By the standards of technology trends, the software development niche doesn't tend to be the subject of rapid change. Standard software development practices, tools, and concepts are pretty well-established by now, and it's rare to see major disruptions.
2023, however, was something of an exception. The year brought us several notable major changes in the realm of software development in areas such as AI-assisted programing, open source, and beyond.
- Generative AI Changed the Way We Think About Coding
- AI Development Skills Become Trendy
- Open Source Meets Paywalls
- The Platform Engineering Trend Takes Off
- The Ups and Downs of the Developer Job Market
1. Generative AI Changed the Way We Think About Coding
Probably the most obvious trend in software development for 2023 was the impact of generative AI technology on software development practices.
This wasn't a story that began in 2023; it has its roots in developments like the release of Copilot in 2021 and the debut of ChatGPT (which isn't designed for development specifically but which placed generative AI on more people's radars) in late 2022.
2023, however, was likely the year when a majority of coders began viewing AI as capable of automating much of their work. Whereas generative AI once seemed like a cool tool with limited ability to replace programmers, it has become a more significant disrupter in the AI space — even though it might not take most programmers' jobs anytime soon.
2. AI Development Skills Become Trendy
Surging interest in GenAI also increased demand for developers with specializations in AI and related domains, such as natural language processing (NLP).
You can argue — as I have — that much of this is hype, and that in the long run becoming an expert in AI technology like LLMs may not be the best path to riches and job stability. But as of 2023, at least, AI is where it's at when it comes to trendy software development skills.
3. Open Source Meets Paywalls
Red Hat's decision in the summer of 2023 to place some of its source code behind what critics call a paywall became arguably the most significant controversy in the open source world in years. Although no other projects or vendors appear to have followed suit yet, I tend to think that changes like this call some of the fundamental tenets of open source into question.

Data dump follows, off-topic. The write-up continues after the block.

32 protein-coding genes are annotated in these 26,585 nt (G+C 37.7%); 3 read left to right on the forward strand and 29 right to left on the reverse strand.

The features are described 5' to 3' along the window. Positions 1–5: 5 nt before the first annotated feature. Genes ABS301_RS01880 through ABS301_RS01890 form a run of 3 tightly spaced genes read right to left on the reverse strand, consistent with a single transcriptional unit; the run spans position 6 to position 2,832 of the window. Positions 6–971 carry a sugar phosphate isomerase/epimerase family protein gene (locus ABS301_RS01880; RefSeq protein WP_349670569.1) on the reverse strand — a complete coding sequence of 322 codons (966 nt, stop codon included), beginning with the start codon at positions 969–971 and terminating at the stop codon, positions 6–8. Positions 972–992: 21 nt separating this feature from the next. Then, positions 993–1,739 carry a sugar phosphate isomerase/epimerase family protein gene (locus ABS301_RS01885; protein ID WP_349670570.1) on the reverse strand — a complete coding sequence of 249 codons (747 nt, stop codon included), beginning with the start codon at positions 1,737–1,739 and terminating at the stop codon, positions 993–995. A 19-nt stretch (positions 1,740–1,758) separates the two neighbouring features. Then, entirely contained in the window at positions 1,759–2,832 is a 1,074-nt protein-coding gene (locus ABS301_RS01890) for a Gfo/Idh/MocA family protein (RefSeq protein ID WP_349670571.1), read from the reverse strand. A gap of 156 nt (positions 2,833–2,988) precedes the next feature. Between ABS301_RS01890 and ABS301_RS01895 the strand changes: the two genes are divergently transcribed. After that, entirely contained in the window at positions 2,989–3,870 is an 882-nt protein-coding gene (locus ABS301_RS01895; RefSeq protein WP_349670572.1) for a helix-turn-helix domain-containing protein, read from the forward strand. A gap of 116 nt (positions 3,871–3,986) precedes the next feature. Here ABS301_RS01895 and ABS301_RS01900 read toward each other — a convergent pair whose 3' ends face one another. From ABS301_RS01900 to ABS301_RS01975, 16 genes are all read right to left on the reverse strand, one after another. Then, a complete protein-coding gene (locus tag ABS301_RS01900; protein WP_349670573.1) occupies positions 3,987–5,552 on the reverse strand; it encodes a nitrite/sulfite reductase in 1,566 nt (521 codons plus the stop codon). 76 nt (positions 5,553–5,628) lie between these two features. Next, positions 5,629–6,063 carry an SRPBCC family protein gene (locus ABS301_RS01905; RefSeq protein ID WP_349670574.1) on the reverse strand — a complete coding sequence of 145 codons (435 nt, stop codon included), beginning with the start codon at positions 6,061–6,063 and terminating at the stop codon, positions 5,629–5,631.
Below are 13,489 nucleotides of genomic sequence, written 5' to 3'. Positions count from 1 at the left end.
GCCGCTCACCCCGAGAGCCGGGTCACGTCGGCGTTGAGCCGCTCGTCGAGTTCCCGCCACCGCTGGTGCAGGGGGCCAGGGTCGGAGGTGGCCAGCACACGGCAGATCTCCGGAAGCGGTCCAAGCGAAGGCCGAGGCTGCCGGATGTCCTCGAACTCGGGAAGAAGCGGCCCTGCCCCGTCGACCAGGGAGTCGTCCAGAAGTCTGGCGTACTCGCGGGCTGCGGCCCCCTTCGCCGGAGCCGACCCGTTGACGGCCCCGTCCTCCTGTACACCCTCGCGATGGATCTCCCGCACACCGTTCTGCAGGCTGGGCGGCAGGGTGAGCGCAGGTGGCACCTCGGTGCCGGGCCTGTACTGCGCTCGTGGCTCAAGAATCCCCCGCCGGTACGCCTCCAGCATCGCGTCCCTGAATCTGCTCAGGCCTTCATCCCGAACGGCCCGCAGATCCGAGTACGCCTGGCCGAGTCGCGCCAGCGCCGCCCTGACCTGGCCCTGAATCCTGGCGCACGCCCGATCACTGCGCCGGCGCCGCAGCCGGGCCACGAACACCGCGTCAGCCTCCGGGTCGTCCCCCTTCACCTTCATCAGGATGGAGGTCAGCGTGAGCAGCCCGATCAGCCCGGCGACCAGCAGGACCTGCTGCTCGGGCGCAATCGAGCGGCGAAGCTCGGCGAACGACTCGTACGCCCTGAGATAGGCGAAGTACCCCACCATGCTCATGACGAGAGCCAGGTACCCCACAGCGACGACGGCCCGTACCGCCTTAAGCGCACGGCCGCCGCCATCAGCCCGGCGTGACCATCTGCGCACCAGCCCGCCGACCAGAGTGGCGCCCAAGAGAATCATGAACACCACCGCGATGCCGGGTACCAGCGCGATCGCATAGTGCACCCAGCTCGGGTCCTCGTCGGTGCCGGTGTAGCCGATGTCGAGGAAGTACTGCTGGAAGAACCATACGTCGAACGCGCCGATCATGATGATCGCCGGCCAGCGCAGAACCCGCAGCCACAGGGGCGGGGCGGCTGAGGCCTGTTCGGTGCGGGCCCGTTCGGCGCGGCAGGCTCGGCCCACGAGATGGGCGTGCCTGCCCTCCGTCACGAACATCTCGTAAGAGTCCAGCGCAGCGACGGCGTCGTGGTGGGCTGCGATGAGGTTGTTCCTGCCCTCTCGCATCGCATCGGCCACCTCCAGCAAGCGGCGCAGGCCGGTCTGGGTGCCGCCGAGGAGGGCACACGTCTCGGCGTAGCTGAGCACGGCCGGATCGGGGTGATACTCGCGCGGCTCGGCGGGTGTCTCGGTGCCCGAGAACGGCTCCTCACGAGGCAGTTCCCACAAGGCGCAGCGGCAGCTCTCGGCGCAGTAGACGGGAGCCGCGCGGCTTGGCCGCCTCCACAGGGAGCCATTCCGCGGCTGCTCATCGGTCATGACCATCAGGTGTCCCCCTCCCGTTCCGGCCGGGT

It's hard to say exactly where the open source world is headed, but as of 2023, it's looking like the future of open source will prove very different from the past.
4. The Platform Engineering Trend Takes Off
Like GenAI, platform engineering is a trend that originated before 2023 but that really seemed to come into its own this past year. Today, it's not enough to embrace DevOps practices like continuous delivery; organizations also face pressure to offer internal developer platforms (IDPs) if they really want to look like they've modernized software development.
5. The Ups and Downs of the Developer Job Market
When it comes to software development careers, 2023 was the best of times and the worst of times.
It was the best of times in the sense that, on the whole, demand for developers remained strong in the job market. The tech layoffs of 2022 and 2023 caused some churn, but compared to many other fields, software development remains a specialization where it's easy to get a well-paid job.
On the other hand, the rise of generative AI has created some angst about the long-term job prospects of developers whose jobs could potentially be performed by AI. Viewed from that perspective, a career in development looks a bit less a sure bet than it was before the debut of production-ready GenAI tools.
AI is more important than ever to programming, open source developers must navigate evolving challenges, platform engineering is hot, and development careers are going through a period of change. These are the major software development trends of 2023, and they're poised to set the tone for development operations into 2024 and, potentially, beyond.
About the authorChristopher Tozzi is a technology analyst with subject matter expertise in cloud computing, application development, open source software, virtualization, containers and more. He also lectures at a major university in the Albany, New York, area. His book, “For Fun and Profit: A History of the Free and Open Source Software Revolution,” was published by MIT Press.